How Vodafone can support its Unlimited ambitions

Vodafone goes Unlimited on 5G data, backed by a mostly Massive MIMO network.

Vodafone UK has launched 5G in the UK – enlisting F1 driver Lewis Hamilton to come and have his hand squeezed onto a red launch button by CEO Nick Jeffery.

Most eye catchingly, the operator has used its 5G launch to give birth to a range of unlimited data packages that vary on speed, not volume. It’s whole new brand/catchphrase thing is Be Unlimited.

How is Vodafone going to be able to offer unlimited data volumes at those sort of prices? Is it doing anything in the network that will give it something that other operators do not have?

The most notable thing is that Vodafone is deploying sites where it can with 64T/R Massive MIMO. Even though it is only using 40MHz bandwidth of its 3.5GHz spectrum (as per EE), this gives it the ability to extend coverage if it needs to, but also generate an effectively increased capacity via increased spectral efficiency. EE does have some 64T/R Massive MIMO sites, but it is generally speaking using an 8T/R setup for the majority of its sites. Vodafone will have some 8T/R sites where it cannot get enough site space for the larger and heavier, and more power hungry, antennas. But its default seems to be to go for the more extensive option. Three also has deployed 64T/R, and it has much more midband spectrum than the other two operators – but the Vodafone launch shows that Three is by no means the only UK operator to deploy massive MIMO across most of its sites, as it appeared to claim at its launch earlier this week.

Vodafone also now has a lot of fibre to move things around in its transmission network, although some at other operators have raised an eyebrow at the capacity Vodafone has stipulated to its actual sites – sometimes just 1Gbps although often 10Gbps as well.

Outside of London, where it has “unwound” its CTIL relationship with O2, Vodafone is launching mostly in its Western area, where it controls the sites within the mobile network infrastructure share. It is using mostly Huawei equipment, apart from in London where Ericsson is the provider. Ericsson said it is providing its  Baseband 6630 and Massive MIMO 6488 products to enable 5G on the 3.5GHz frequency.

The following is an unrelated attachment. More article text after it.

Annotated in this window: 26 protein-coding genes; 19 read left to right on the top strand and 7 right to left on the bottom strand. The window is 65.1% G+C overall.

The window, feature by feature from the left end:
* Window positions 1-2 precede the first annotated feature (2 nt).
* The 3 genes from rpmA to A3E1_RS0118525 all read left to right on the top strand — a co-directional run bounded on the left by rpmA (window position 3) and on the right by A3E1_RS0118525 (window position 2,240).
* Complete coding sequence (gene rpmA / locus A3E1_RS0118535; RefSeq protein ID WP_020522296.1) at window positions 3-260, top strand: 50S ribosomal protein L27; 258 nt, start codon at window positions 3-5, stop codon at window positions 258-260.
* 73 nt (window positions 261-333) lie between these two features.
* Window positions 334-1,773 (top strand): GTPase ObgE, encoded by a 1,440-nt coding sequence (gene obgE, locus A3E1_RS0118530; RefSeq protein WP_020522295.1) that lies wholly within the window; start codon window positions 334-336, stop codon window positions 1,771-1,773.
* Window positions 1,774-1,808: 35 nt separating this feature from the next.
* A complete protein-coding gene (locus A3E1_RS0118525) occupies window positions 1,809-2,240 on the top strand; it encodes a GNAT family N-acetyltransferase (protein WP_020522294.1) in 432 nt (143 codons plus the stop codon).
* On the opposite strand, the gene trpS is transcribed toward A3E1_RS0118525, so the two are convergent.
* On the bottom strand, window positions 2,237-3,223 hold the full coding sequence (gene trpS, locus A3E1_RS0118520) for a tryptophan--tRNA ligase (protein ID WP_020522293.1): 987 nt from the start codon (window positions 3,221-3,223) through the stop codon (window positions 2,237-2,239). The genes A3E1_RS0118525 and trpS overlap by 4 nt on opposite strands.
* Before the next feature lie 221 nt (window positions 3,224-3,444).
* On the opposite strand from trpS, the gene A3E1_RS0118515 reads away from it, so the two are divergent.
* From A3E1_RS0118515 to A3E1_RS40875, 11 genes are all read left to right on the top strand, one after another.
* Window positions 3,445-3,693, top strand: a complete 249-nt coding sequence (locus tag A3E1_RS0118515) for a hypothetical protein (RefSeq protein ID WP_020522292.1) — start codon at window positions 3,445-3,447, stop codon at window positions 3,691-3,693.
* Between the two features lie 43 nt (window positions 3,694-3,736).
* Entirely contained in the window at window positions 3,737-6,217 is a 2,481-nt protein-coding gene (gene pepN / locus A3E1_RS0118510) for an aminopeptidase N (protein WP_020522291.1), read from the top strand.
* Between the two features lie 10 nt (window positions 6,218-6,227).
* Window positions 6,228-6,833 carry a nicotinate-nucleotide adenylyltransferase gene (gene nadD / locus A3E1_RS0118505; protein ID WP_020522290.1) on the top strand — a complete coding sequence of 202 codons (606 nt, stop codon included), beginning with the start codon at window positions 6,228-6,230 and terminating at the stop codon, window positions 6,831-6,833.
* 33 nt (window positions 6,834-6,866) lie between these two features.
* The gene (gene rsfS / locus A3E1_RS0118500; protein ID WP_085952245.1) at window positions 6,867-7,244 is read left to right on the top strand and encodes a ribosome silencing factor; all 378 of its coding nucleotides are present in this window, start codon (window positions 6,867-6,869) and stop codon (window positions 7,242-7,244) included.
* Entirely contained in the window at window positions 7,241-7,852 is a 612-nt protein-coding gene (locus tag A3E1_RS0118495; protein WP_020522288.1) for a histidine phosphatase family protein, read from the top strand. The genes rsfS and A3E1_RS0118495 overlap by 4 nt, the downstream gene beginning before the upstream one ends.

Vodafone also said that it will use lower bands for 5G in 2021 by deploying Dynamic Spectrum Sharing. This is a technology that has been developed and then pushed through 3GPP specification by Vodafone. With Vodafone waiting until 2021 to deploy that, it looks as if it is either waiting for Huawei to make the feature available or that it will take a while to be able to extend to lower bands within its Ericsson areas. 

A Vodafone network specialist told us that the company has been getting about 600Mbps peak data rates on its good sites in London, although throughputs will be influenced by the load on the underlying LTE network that provides some aggregated bearers to 5G devices in EN-DC mode, whereby a device is simultaneously connected to the LTE and 5G radio layers.

Taken all together, it’s not clear that Vodafone has such a large network lead that it can uniquely offer these unlimited deals – so will we see others follow? Vodafone will be hoping not – at least for a while. It will want to attract a good chunk of new customers onto its network before the others have drawn their guns from their holsters to retaliate.

Here’s where Vodafone will face one hard challenge. Scott Petty, CTO, said the company wanted to revolutionise the customer relationship and ordering experience. It has been taking out old software and has been revivifying its back end systems and BSS. But it needs to be ready to back that up in the real world as it offers speed based pricing, tying together order management, policy management and enforcement (those speed tiers), charging and billing.